HL 0.94 - 1.23 (1.07); HW 0.87 - 1.15 (0.98); SL 0.70 - 0.99 (0.81); EL 0.18 - 0.27 (0.23); PH 0.49 - 0.59 (0.53); PW 0.69 - 0.80 (0.73); WL 1.20 - 1.49 (1.36); PSL 0.36 - 0.46 (0.39); PTL 0.32 - 0.36 (0.35); PTH 0.37 - 0.42 (0.40); PTW 0.29 - 0.34 (0.31); PPL 0.34 - 0.42 (0.38); PPH 0.36 - 0.43 (0.39); PPW 0.34 - 0.41 (0.38); CI 88 - 93 (92); SI 80 - 89 (82); OI 21 - 24 (23); DMI 52 - 58 (54); LMI 38 - 42 (39); PSLI 35 - 39 (37); PeNI 41 - 47 (43); LPeI 85 - 93 (89); DPeI 85 - 94 (90); PpNI 48 - 55 (52); LPpI 90 - 104 (97); DPpI 95 - 101 (98); PPI 113 - 125 (120) (ten measured).
Head distinctly longer than wider (CI 88 - 93). Posterior head margin weakly concave. Anterior clypeal margin medially impressed. Frontal carinae strongly developed, diverging posteriorly, and ending at corners of posterior head margin. Antennal scrobes weakly developed, shallow, narrow, and without defined posterior and ventral margins. Antennal scapes comparatively moderately long, not reaching posterior head margin (SI 80 - 89). Eyes small to moderately sized (OI 21 - 24). Mesosomal outline in profile flat to weakly convex, moderately marginate from lateral to dorsal mesosoma; promesonotal suture and metanotal groove absent; mesosoma comparatively stout and high (LMI 38 - 42). Propodeal spines long to very long, spinose, and acute (PSLI 35 - 39); propodeal lobes short, triangular, and rounded, rarely acute. Petiolar node in profile rectangular nodiform with fairly rounded margins, around 1.1 to 1.2 times higher than long (LPeI 85 - 93), anterior and posterior faces approximately parallel, anterodorsal and posterodorsal margins approximately at same height, dorsum weakly to moderately convex; node in dorsal view around 1.1 to 1.2 times longer than wide (DPeI 85 - 94). Postpetiole in profile globular, ranging from weakly longer than high to 1.1 times higher than long (LPpI 90 - 104); in dorsal view ranging from weakly longer than wide to feebly wider than long (DPpI 95 - 101). Postpetiole in profile appearing approximately as voluminous as petiolar node, in dorsal view approximately 1.1 to 1.3 times wider than petiolar node (PPI 113 - 125). Mandibles distinctly longitudinally rugose, sometimes weakly so; sculpture on clypeus variable, often longitudinally rugulose with three to five rugulae, sometimes more irregularly rugulose; cephalic dorsum between frontal carinae with seven to ten longitudinal rugae, rugae often broken or with cross-meshes; lateral and ventral head mostly reticulate-rugose. Mesosoma laterally and dorsally mainly longitudinally rugose. Forecoxae usually completely unsculptured, smooth, and shiny, sometimes with partial superficial sculpture. Waist segments rugulose, usually longitudinally so. Generally ground sculpture everywhere on body faint to absent. First gastral tergite unsculptured, smooth, and shining. All dorsal surfaces of head, mesosoma, waist segments, and gaster with abundant, long, and fine standing hairs. Anterior edges of antennal scapes with suberect to erect standing hairs. Body of bright orange to light orange brown colour.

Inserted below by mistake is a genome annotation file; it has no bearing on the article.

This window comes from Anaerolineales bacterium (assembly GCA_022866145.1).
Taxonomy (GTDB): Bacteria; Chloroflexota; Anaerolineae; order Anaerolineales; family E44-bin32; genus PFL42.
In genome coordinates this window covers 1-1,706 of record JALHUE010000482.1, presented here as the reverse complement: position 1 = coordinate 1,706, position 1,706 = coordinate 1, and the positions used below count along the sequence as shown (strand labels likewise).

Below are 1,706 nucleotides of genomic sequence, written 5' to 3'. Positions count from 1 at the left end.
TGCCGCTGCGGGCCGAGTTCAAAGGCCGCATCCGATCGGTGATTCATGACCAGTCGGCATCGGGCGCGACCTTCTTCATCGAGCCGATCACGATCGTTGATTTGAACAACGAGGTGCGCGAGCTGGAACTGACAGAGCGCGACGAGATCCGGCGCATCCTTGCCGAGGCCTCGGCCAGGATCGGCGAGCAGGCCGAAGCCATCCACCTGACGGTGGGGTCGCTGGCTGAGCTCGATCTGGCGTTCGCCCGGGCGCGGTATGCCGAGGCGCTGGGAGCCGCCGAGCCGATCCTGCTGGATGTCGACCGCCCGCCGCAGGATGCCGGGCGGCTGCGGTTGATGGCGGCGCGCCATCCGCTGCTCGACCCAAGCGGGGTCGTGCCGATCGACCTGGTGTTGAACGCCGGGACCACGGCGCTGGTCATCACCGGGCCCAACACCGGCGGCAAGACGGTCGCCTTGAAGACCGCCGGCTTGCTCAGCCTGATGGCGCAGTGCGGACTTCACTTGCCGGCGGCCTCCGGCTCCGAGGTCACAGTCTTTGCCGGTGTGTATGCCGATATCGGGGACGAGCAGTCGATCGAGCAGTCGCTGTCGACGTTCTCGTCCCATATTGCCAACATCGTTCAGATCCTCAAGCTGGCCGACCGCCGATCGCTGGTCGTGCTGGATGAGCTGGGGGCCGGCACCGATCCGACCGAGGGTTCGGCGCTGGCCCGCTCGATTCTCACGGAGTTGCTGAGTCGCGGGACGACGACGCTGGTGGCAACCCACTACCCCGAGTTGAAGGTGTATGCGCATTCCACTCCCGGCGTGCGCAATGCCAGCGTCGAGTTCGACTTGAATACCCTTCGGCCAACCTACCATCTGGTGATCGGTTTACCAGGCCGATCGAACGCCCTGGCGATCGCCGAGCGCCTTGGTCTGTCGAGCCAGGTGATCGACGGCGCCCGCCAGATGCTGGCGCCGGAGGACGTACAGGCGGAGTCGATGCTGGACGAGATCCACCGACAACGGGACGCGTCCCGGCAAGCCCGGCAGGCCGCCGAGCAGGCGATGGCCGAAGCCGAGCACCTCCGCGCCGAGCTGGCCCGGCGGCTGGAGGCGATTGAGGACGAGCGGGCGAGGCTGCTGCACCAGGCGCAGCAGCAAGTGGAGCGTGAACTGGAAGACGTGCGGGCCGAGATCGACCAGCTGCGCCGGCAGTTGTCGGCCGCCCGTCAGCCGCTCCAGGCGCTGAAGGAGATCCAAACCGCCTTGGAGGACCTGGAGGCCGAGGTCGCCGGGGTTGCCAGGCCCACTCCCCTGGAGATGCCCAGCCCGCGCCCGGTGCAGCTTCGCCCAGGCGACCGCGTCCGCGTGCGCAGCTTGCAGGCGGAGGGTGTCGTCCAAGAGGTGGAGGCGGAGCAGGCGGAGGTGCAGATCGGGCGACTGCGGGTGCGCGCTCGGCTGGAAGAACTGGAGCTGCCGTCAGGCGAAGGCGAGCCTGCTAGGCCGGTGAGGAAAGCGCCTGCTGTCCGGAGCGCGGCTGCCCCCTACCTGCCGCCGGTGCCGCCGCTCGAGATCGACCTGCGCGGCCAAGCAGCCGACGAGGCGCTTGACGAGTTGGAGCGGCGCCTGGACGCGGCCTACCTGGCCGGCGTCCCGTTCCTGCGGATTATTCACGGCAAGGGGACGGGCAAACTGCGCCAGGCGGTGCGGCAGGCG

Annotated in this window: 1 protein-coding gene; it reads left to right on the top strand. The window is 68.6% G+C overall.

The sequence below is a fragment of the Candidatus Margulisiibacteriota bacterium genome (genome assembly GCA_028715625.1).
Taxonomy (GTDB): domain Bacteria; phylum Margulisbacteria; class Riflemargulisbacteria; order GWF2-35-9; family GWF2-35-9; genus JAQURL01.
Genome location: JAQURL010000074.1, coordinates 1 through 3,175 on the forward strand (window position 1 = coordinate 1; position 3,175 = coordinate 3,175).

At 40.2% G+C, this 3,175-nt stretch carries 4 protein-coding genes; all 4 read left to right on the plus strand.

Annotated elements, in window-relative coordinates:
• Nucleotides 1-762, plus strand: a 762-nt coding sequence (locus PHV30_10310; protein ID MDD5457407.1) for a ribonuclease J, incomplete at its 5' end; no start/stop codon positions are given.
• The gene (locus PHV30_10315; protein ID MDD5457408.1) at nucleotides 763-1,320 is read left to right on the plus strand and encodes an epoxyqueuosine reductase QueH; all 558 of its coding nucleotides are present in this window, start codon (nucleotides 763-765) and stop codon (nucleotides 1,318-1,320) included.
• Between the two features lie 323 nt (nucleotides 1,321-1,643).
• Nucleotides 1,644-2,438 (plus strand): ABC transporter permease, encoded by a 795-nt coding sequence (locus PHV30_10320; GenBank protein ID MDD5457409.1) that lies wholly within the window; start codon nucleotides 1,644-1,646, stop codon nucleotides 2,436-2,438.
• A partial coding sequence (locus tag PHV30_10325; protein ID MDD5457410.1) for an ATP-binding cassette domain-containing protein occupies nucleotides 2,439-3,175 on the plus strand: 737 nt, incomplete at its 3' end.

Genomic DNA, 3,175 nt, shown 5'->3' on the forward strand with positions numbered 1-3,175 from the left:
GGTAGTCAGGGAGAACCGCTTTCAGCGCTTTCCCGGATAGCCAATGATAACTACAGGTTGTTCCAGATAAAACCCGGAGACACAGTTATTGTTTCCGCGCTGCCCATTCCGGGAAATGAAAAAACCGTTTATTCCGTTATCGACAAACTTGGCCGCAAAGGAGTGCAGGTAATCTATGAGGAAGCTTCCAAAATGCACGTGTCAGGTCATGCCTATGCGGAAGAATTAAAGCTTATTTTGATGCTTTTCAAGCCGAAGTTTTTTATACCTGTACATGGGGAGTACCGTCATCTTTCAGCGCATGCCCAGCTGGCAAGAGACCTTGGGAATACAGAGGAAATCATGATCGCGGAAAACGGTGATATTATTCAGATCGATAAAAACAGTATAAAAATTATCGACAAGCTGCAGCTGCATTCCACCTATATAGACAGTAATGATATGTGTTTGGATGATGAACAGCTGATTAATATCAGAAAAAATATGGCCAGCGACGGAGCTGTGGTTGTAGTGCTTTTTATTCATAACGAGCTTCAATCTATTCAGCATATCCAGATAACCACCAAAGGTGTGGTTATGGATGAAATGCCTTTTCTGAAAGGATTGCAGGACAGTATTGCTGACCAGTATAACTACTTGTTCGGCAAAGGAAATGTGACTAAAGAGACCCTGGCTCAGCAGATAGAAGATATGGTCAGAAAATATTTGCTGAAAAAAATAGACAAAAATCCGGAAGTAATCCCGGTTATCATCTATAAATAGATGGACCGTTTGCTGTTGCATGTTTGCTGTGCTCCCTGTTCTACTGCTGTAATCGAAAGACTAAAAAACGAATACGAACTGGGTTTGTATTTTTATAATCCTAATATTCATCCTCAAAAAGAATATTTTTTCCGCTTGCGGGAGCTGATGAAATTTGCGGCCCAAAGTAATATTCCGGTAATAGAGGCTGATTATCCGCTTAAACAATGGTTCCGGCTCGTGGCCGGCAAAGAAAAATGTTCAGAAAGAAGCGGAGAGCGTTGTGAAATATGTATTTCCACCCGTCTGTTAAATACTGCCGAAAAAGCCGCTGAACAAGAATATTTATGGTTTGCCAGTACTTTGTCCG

Holotype worker, MADAGASCAR, Toamasina, Montagne d'Anjanaharibe, 19.5 km 27° NNE Ambinanitelo, 15.17833 S, 49.635 E, 1100 m, montane rainforest, canopy moss and leaf litter, collection code BLF08213, 12.-16.III.2003 (B.L. Fisher, C. Griswold et al.) (California Academy of Sciences: CASENT0247162). Paratypes, 11 workers with same data as holotype (CASC: CASENT0497903; CASENT0497904; CASENT0497905; CASENT0497906); and one worker with same data as holotype except sampled from beating low vegetation and collection code BLF08151 (CASC: CASENT0489080).
The species epithet is an arbitrary combination of letters.
- Hita Garcia, F. and B. L. Fisher. 2012. The ant genus Tetramorium Mayr (Hymenoptera: Formicidae) in the Malagasy region - taxonomic revision of the T. kelleri and T. tortuosum species groups. Zootaxa. 3592:1-85. PDF
References based on Global Ant Biodiversity Informatics
- Hita Garcia F., and B. L. Fisher. 2012. The ant genus Tetramorium Mayr (Hymenoptera: Formicidae) in the Malagasy regiontaxonomic revision of the T. kelleri and T. tortuosum species groups. Zootaxa 3592: 1-85.